Four years ago, Hurricane Katrina devastated the U.S. Gulf Coast, leaving behind a trail of wreckage that stretched for hundreds of miles. Many within the ICF industry saw this as an opportunity to rebuild the region in a more responsible manner, using solid concrete and EPS foam to create buildings that could easily withstand the heat, termites, and occasional hurricane.

Recently, I spoke with half a dozen ICF distributors and contractors in the hardest hit areas to assess the rebuilding effort. The interviews reveal some progress—and also missed opportunities….
Click Here for the Complete Story

ICF Builder Magazine

Whatever Happened To…
Perhaps the most famous image to come from the devastation of Katrina is the iconic image of a single home standing strong and structurally intact, while literally nothing was left for blocks around except bare concrete foundations.
The photo was taken by John Fleck, working for the Federal Emergency Management Agency (FEMA), flying over Pass Christian, Mississippi, just days after the disaster.
The home is an ICF home, owned by Scott Sundberg, an ICF enthusiast and professional engineer. "At the time the home was being built, it was just about the only ICF project in the region, and nobody knew much about them. Of course, now they're a lot more common."

In addition to his engineering work, Sundberg works as an ICF designer and architect, and has designed replacement homes for several of his neighbors, including one just across the street.

As for the famous house in the FEMA picture, it survived relatively well, and was able to be repaired. The shingles, blown away by 150 mph winds, have been replaced, as have the windows, which were hit with a 20-foot wall of water.
The exterior was completed last summer, and the interior shortly after. Sundberg says the repair work took longer than expected due to a lack of qualified contractors in the area, and he ended up doing much of the work himself. The family moved back into the home just over a year ago.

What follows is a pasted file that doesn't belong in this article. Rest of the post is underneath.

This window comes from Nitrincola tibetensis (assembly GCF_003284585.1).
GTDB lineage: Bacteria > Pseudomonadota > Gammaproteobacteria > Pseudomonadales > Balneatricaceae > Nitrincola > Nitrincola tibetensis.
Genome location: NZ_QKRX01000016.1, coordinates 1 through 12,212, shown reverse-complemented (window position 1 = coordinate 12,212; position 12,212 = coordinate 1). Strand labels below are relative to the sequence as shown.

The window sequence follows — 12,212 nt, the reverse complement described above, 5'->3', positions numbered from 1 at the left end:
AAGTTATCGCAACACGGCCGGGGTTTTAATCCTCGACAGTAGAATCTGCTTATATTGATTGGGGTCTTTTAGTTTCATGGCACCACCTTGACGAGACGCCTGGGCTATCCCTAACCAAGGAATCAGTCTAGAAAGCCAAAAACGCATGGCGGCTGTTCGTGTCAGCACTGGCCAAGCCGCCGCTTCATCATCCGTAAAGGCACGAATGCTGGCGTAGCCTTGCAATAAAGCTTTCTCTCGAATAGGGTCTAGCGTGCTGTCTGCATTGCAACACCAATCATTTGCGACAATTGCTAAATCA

"I really look forward to these 'glamour shots' replacing our worst hour," he says. "Those FEMA pictures have made their way to Canada, England, and China."
"The real part of the story to be told is… the quality of the rebuilding effort," he continues. "We have a chance to fill our clean slate—there's a swath of 99.9% destruction from Claremont Harbor to Pascagoula—with strong safe homes that deserve low insurance rates. It's a 'golden opportunity' if we somehow succeed, and the death of the mitigation movement if we build poorly designed, poorly built buildings that fail."

ICF Builder Magazine

Rebuilding Greensburg

Two years ago, Greensburg, Kansas, was literally wiped off the map by one of the most powerful tornados in U.S. history. The F5 twister, with winds in excess of 200 mph, caused brick homes to collapse and frame houses to explode. Automobiles became missiles, hurled more than 100 yards away. More than 95% of the town was completely destroyed, with the remaining 5% being heavily damaged.
With a population of only 1,700, reporters openly speculated that the town was finished. But within a few days, town residents met and decided to rebuild; they would turn Greensburg into a model green community.

ICFs are understandably a major part of the rebuilding effort. "You don't experience a storm like this and come out of it with an attitude of complacency," said Daniel Wallach, executive director of Greensburg GreenTown….
Click Here for the Complete Story

Taking Advantage of the Stimulus

The long-awaited stimulus money has finally begun to trickle down into the construction industry.

This funding, though very small in most regions, may actually help a few localized construction projects. Look carefully and we can find hidden opportunities for the ICF industry….
Click Here for the Complete Story